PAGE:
# Power Series Solution to Differential Equation

The equation is

$$y'' - xy' + y = 0$$

So far I have the recurrence relation -

$$a_{n+2} = \dfrac{(n-1)a_n}{(n+1)(n+2)}$$

From this -

$a_2 = \dfrac{-a_0}{2!}$

$a_3 = 0$

$a_4 = \dfrac{-a_0}{4!}$

$a_5 = 0$

$a_6 = \dfrac{-3a_0}{6!}$

and so on..

The question asks for the first five non-zero terms of a general series solution of the d.e, seperating out for $a_0$ and $a_1$

How do I compute this?

Thanks

• If you've come this far, I think you already have the solution. It is $y = a_0\left(1 - \frac{1}{2!}x^2 - \frac{1}{4!}x^4 - \frac{3}{6!}x^6 - \ldots\right) + a_1x$. (I'm trusting your calculation.) Commented Apr 27, 2014 at 21:53
• Where did the first 1 come from and also, where did the last $a_1x$ come from? Commented Apr 27, 2014 at 21:55
• When you try to solve an ODE with the power series method, you start with assuming $y = a_0 + a_1x + a_2x^2 + \ldots$. That is how you eventually get the recurrence and solve for $a_n$. Once you know all the $a_n$, you should put them back into the assumed form of the solution that you started with. Commented Apr 27, 2014 at 21:57
• Ok, but I still can't see where the first $a_0$ comes from, or the last $a_1$x? I didn't compute these? Commented Apr 27, 2014 at 22:01
• These are supposed to be unknown. Your ODE is second-order, so the solution is not uniquely determined unless you give it two conditions. Note that this is the same situation as when you solve a second-order linear ODE with constant coefficients. Commented Apr 27, 2014 at 22:03

The differential equation \begin{align} y^{''} - x y^{'} + y = 0 \end{align} can be solved via a power series of the form \begin{align} y(x) = \sum_{k=0}^{\infty} a_{n} x^{n} = a_{0} + a_{1} x + a_{2} x^{2} + \cdots . \end{align} It is fairly evident that \begin{align} \sum_{k=0}^{\infty} k(k-1) a_{k} x^{k} = \sum_{k=0}^{\infty} (k-1) a_{k} x^{k} \end{align} which yields the equation for the coefficients \begin{align} a_{k+2} = \frac{ (k-1) a_{k} }{ (k+1) (k+2) }. \end{align} It is discovered that $a_{3} = 0 \cdot a_{1}$. Since, for $k$ being odd, say $k \rightarrow 2k+1$, \begin{align} a_{2k+3} = \frac{k a_{2k+1} }{(k+1)(2k+3)} \end{align} it is clear that all the odd coefficients depend of $a_{3}$ for $k \geq 1$ and leads to $a_{2k+1} = 0$ for $k \geq 1$. The even $k$ values are \begin{align} a_{2} &= - \frac{a_{0}}{2!} \\ a_{4} &= - \frac{a_{0}}{4!} \\ a_{6} &= - \frac{(1 \cdot 3) a_{0}}{6!} \\ a_{8} &= - \frac{(1\cdot 3 \cdot 5)a_{0}}{8!} \end{align} which has the general form \begin{align} a_{2k} = - \frac{a_{0}}{2^{k} k! (2k-1)}. \end{align} The series for $y(x)$ now be seen in the form \begin{align} y(x) = a_{0} + a_{1} x - a_{0} \sum_{k=1}^{\infty} \frac{ x^{2n} }{2^{k} k! (2k-1)}. \end{align}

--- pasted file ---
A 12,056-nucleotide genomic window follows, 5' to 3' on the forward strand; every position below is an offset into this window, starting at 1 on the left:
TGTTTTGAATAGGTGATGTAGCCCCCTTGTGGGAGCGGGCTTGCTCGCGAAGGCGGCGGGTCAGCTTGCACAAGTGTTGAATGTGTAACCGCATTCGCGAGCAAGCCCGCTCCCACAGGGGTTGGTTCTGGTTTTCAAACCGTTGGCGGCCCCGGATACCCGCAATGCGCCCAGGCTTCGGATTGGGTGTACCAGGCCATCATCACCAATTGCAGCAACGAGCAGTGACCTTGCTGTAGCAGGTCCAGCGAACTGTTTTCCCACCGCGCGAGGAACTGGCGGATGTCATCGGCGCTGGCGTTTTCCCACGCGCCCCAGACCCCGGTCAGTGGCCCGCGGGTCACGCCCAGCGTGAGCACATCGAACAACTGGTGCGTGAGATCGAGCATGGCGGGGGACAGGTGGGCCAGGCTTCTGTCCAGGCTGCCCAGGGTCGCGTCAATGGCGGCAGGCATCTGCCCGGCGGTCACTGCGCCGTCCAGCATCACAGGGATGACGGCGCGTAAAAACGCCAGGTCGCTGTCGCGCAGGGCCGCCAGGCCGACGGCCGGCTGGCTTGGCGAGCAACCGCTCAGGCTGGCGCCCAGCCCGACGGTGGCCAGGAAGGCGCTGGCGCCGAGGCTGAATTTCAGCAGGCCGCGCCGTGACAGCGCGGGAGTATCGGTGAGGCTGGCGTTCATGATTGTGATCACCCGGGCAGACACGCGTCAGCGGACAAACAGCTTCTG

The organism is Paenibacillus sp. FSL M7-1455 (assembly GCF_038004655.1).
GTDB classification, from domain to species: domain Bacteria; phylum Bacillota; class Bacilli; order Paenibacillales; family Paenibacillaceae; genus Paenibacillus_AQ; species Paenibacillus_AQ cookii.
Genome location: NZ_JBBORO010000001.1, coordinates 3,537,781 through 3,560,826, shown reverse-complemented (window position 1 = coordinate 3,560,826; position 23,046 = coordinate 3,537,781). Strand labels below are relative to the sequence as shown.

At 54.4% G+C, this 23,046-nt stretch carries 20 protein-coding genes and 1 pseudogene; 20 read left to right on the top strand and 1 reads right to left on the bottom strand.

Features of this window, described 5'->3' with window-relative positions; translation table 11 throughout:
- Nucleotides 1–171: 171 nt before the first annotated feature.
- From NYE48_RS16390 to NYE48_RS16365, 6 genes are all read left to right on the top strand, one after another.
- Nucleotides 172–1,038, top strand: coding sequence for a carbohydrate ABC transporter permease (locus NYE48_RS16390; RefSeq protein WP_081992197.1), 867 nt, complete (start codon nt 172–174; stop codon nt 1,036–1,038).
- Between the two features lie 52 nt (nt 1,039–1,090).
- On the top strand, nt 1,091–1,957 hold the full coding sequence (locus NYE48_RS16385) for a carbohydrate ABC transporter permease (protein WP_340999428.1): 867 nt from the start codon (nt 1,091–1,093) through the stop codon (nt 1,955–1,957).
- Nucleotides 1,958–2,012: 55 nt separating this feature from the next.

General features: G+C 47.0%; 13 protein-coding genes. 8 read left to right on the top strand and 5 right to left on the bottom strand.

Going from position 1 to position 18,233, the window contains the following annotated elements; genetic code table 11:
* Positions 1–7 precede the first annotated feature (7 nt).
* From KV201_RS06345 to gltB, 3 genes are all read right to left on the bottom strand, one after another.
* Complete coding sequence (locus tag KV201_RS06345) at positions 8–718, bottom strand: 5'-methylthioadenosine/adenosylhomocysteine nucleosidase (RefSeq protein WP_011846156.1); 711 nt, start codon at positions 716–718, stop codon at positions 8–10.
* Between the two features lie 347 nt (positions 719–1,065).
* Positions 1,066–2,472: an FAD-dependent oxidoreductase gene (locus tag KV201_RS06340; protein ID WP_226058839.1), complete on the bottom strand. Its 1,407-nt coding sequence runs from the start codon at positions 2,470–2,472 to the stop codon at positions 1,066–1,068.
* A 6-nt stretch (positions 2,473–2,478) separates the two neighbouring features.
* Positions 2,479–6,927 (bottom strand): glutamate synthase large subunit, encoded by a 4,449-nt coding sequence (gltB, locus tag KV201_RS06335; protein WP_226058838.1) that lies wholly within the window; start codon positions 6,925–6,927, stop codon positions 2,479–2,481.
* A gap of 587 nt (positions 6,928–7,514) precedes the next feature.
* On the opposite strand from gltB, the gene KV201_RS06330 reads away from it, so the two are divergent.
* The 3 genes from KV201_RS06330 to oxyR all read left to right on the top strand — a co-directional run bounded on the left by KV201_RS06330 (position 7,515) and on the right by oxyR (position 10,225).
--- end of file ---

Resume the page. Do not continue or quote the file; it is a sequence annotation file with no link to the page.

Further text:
The power series discovered can be evaluated as follows. Consider \begin{align} \partial_{x} \left( \sum_{k=1}^{\infty} \frac{ x^{2n-1} }{2^{k} k! (2k-1)} \right) &= \sum_{k=1}^{\infty} \frac{ x^{2n-2} }{2^{k} k!} = \frac{1}{x^{2}}( e^{x^{2}/2} -1). \end{align} Integrating both sides \begin{align} \sum_{k=1}^{\infty} \frac{ x^{2n} }{2^{k} k! (2k-1)} &= x \int^{x} \frac{e^{u^{2}/2} -1}{u^{2}} du = x \left[ \sqrt{\frac{\pi}{2} } erfi\left( \frac{x}{\sqrt{2}} \right) - \frac{e^{x^{2}/2}}{x} + \frac{1}{x} \right] \\ &= \sqrt{\frac{\pi}{2} } \cdot x \cdot erfi\left( \frac{x}{\sqrt{2}} \right) - e^{x^{2}/2} + 1. \end{align} With this series the general solution of $y(x)$ can be sen by \begin{align} y(x) &= a_{0} + a_{1} x - \sum_{k=1}^{\infty} \frac{ x^{2n} }{2^{k} k! (2k-1)} \\ &= a_{1} x - a_{0} \left[ \sqrt{\frac{\pi}{2} } \cdot x \cdot erfi\left( \frac{x}{\sqrt{2}} \right) - e^{x^{2}/2} \right], \end{align} where $erfi(x)$ is the imaginary error function (erfi(x) = -i erf(ix)).